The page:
Before a crowd of roughly 1,500 people in Kansas City, Kan., Parkland survivor Cameron Kasky recounted Monday night what terrified him most when a gunman entered his Florida high school and killed 17 of his peers earlier this year.
“It was not the confusion. The most terrifying feeling that I felt was that I knew what was happening. It was a mass school shooting. We had seen these,” said Kasky, who noted that he was born after the 1999 Columbine High School shooting in Colorado.
“People of my generation had grown up on them,” he said.
Kasky was one of four survivors of the Feb. 14 shooting at Marjory Stoneman Douglas High School to participate in a panel about gun control at the Reardon Convention Center, part of a national tour by the March For Our Lives movement focused on swing districts ahead of the 2018 midterms.
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Kasky and Stoneman Douglas peers Kyrah Simon, Ryan Deitsch and Alfonso Calderon were joined by four students from the Kansas City area and four other students from Chicago and St. Louis.
The packed crowd included a mix of students from both sides of the state line, older activists, Democratic congressional hopefuls and state lawmakers from both parties.
The discussion covered a wide range of topics from concealed carry laws to racial disparities with gun violence, but a particular focus was given to registering to vote.
Deitsch paused the discussion at one point to inform the crowd that a federal judge struck down Kansas’ proof of citizenship requirement an hour before the event started, a ruling that ensures thousands of voters who might of otherwise be blocked will be able to vote in this year’s election.
The announcement prompted a standing ovation.
“Your vote scares them because you’re going to vote them out,” chimed in Quinn Patel, a 15-year-old student from Olathe East High School who served as one of the panel’s moderators.
Volunteers were on hand to help register students to vote.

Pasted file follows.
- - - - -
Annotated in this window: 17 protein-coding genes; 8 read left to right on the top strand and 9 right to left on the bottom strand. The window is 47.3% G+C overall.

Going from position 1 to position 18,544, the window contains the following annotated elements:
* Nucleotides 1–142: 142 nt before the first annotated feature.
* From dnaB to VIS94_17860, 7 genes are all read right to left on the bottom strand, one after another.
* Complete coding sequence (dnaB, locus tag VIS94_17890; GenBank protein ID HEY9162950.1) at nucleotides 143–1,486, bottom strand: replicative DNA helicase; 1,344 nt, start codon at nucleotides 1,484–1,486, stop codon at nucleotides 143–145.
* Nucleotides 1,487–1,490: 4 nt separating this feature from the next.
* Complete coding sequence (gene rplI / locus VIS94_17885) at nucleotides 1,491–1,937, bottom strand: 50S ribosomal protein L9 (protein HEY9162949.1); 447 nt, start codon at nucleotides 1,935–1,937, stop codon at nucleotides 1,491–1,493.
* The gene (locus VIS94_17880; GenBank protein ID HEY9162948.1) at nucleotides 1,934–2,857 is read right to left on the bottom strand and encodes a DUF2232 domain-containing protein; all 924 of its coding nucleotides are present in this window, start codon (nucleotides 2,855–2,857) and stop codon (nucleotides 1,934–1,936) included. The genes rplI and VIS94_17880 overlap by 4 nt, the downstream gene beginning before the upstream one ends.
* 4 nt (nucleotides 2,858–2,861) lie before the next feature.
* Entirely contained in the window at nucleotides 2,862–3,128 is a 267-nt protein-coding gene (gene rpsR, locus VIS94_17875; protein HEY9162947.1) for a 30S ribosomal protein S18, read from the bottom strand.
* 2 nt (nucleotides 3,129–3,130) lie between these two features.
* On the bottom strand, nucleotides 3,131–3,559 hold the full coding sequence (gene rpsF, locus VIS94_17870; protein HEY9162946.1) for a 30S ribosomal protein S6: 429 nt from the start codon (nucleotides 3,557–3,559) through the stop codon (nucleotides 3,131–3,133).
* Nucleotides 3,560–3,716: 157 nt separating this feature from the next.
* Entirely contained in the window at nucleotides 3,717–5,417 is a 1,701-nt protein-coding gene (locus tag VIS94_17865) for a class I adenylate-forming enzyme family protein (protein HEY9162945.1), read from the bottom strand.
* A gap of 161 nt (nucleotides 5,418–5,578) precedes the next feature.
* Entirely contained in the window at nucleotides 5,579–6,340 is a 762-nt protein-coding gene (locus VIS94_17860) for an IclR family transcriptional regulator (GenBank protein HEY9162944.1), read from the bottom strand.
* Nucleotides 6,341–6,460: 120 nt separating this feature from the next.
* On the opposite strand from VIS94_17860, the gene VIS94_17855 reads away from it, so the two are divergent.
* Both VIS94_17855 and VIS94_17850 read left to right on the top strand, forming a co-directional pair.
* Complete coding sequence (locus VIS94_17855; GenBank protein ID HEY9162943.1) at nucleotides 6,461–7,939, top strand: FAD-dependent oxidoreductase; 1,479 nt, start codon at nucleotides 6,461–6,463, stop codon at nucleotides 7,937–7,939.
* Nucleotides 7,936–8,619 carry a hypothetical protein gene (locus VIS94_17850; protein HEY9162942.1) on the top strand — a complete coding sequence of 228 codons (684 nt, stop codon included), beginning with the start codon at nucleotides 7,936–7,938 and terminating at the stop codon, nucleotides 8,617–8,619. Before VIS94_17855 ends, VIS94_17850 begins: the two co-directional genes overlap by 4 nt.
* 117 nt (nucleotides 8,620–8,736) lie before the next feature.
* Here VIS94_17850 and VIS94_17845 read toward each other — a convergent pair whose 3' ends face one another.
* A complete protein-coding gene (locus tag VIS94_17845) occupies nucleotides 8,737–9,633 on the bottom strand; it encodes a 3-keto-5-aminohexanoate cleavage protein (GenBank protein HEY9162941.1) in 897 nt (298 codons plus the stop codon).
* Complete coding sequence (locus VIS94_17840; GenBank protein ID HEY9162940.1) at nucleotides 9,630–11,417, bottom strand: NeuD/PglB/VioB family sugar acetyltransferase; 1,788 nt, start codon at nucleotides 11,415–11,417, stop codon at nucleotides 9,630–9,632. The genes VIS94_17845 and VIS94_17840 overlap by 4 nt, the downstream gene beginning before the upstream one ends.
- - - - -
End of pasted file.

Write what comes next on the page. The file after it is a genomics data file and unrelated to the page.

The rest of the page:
The fact that Kansas has some of the most lax guns laws in the country was repeatedly mentioned, but Calderon observed after the discussion concluded that the students in attendance “weren’t asking the stereotypical questions you get in a redder area. They weren’t asking, ‘I can’t do anything. Everything seems very hopeless.’ They were asking pretty uplifting questions. They were asking, ‘Hey, what can I do to create some change?’”
The stop in Kansas City, Kan., is one 50 being made by Parkland survivors in swing districts ahead of the midterm elections.
Calderon said March For Our Lives selected the districts where organization believes a larger youth turnout could swing the election.
U.S. Rep. Kevin Yoder, the incumbent Republican from Overland Park, is expected to face a tough re-election battle in Kansas’ 3rd congressional district, which Democrat Hillary Clinton won in the 2016 election.
Student activists have dogged Yoder on the issue of gun control for months. He hosted a roundtable on school safety last month after students previously hosted a town hall where a cardboard cutout was used in his place.
“Keeping our children safe is always at the top of my mind,” Yoder said in a statement that touted his support for banning bump stocks and allowing the Centers for Disease Control and Prevention to study gun violence.
“To continue the ongoing discussion, I’ve also put together a community task force to share ideas and perspectives from across the political spectrum to improve the safety of all our children. Students have an important voice in this discussion, and I hope they continue to be involved in our political process,” Yoder said.
Taylor Mills, a 16-year old student from Blue Valley North High School, said that the turnout of Monday’s event is a sign that Yoder may be vulnerable this election.
“This blew away my expectations. We had four days to publicize this, and this is how many people came. This issue is hot, and he has been silent about it,” said Mills, one of the event's organizers. “He should definitely be paying attention.”
David Smith, the chief of public affairs for the Kansas City, Kan., school district, said he has been heartened to see students from Wyandotte and Johnson Counties collaborate on gun-control activism in recent months, noting that it’s rare to see this level of collaboration across county lines, even from adults.
“On this issue, our generation has failed,” said Smith, who attended the event. “We screwed it up. And maybe, just maybe, if we let kids find their voice on this issue, they’ll be able to do something that we haven’t been able to do. I think it’s powerful. I’m excited.”
One of the students from Smith’s district had a similar observation on her way out of the building.
“Everyone came as a community. When I was walking out, I heard that they had never seen so many people in that room, and that makes me happy. That makes me proud of my city,” said Giselle Alvarado, a 15-year-old student from F.L. Schlagle High School in Kansas City, Kan.